Planning Evaluation

The key to planning your evaluation is to focus on one aspect of your organization that you want to measure, whether you focus on service delivery activities or the long-term impact you have in the lives of your clients.  A narrow focus on your subject matter will make the process manageable.   These guides, handbooks, and models will help you map out ideas, and narrow your focus.  As you review the measures evaluated by others, you may see a topic that resonates with your own interests.  These resources can help you determine your focus and timeline; you will also gather basic terminology useful to conduct your evaluation and present your results.

American Evaluation Association

The American Evaluation Association(AEA) provides extensive resources for planning and conducting Program Evaluation.  The AEA website includes a comprehensive list of tools and resourcesfor Program Evaluation.

If you join the American Evaluation Association, you can post questions to their forum and get feedback from other members. (There is an annual fee for membership.)  The American Evaluation Association also provides links to several Discussion Lists and Listservs that do not require membership.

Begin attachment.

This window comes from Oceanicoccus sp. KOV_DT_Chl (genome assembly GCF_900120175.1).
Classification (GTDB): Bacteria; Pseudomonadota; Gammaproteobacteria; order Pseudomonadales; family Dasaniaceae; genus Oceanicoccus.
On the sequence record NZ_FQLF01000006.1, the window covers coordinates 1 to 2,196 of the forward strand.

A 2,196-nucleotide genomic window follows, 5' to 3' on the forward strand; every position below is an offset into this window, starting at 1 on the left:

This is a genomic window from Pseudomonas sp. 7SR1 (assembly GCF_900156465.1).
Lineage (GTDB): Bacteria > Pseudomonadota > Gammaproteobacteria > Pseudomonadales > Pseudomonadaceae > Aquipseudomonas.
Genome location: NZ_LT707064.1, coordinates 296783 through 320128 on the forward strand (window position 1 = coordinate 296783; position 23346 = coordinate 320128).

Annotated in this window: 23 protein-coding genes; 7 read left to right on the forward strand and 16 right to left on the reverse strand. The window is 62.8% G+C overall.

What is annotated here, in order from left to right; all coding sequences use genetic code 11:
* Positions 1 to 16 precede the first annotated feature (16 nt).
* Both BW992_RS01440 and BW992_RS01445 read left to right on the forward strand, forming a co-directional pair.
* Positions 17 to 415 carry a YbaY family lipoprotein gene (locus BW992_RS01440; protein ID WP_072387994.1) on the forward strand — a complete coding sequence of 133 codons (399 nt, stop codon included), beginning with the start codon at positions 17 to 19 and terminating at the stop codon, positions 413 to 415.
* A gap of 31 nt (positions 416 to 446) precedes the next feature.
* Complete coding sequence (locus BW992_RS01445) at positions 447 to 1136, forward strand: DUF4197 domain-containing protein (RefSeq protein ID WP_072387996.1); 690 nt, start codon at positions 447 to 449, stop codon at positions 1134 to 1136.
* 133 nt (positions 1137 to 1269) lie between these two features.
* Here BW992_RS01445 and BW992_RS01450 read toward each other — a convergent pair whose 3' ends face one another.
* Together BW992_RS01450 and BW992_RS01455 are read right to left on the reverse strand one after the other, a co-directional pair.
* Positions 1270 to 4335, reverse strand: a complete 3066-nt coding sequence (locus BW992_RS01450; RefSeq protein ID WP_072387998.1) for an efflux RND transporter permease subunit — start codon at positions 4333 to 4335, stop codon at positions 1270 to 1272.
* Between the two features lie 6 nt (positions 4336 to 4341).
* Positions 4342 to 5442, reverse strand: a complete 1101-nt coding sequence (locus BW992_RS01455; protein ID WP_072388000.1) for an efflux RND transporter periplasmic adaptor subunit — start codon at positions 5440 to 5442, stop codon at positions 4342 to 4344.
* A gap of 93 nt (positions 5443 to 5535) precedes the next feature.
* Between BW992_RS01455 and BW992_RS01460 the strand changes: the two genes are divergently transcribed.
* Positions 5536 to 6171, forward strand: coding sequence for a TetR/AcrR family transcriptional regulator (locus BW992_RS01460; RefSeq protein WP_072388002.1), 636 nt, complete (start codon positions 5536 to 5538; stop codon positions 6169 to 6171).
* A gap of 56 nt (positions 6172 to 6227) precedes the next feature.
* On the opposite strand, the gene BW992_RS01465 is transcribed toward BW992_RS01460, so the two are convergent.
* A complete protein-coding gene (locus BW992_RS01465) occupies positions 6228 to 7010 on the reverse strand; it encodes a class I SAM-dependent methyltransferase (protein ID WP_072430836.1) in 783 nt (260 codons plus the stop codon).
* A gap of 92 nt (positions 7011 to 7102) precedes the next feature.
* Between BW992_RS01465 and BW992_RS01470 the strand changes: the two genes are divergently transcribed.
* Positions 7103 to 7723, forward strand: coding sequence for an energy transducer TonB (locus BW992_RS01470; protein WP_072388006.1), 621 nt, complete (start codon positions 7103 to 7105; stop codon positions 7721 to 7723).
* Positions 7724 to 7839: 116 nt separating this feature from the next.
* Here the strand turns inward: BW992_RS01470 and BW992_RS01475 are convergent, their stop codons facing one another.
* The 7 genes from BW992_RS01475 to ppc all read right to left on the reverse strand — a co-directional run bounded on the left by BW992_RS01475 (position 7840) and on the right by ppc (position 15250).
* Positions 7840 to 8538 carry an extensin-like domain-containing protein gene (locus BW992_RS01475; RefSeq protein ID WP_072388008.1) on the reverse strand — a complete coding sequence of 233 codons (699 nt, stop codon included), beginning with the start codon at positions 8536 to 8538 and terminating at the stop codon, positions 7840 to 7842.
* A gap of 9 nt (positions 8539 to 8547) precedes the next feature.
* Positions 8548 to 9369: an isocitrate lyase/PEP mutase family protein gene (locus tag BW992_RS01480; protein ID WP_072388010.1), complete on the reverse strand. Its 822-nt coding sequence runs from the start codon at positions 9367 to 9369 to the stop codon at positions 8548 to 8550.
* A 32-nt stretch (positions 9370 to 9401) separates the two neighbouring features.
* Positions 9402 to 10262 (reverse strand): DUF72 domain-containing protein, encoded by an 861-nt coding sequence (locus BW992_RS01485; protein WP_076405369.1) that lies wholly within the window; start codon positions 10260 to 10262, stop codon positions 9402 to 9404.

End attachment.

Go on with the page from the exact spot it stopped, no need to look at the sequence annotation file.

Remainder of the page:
Determining Client & Group Outcomes

Joan Othieno reviews the basics theories of identifying outcomes for a client or a group. She distinguishes outputs (activities and products) and outcomes (changes in lives of clients). She provides examples of short-term outcomes, such as changes in a client’s knowledge of the effects of trauma, or understanding the value of social interaction. Centers planning short-term projects may benefit by reviewing this webinar.

Top 13 Tips When Planning Outcomes Evaluation

A list of tips to consider when planning Program Evaluation. This list is provided by the Easy Outcomes site, a non-profit which supports program evaluation. Their site includes a free Program Evaluation workbook (2008, 118 pages) with ten steps to conduct program evaluation.  (Note: this site’s use of the term “outcomes” applies to general program evaluation, not the process of measuring of change over time).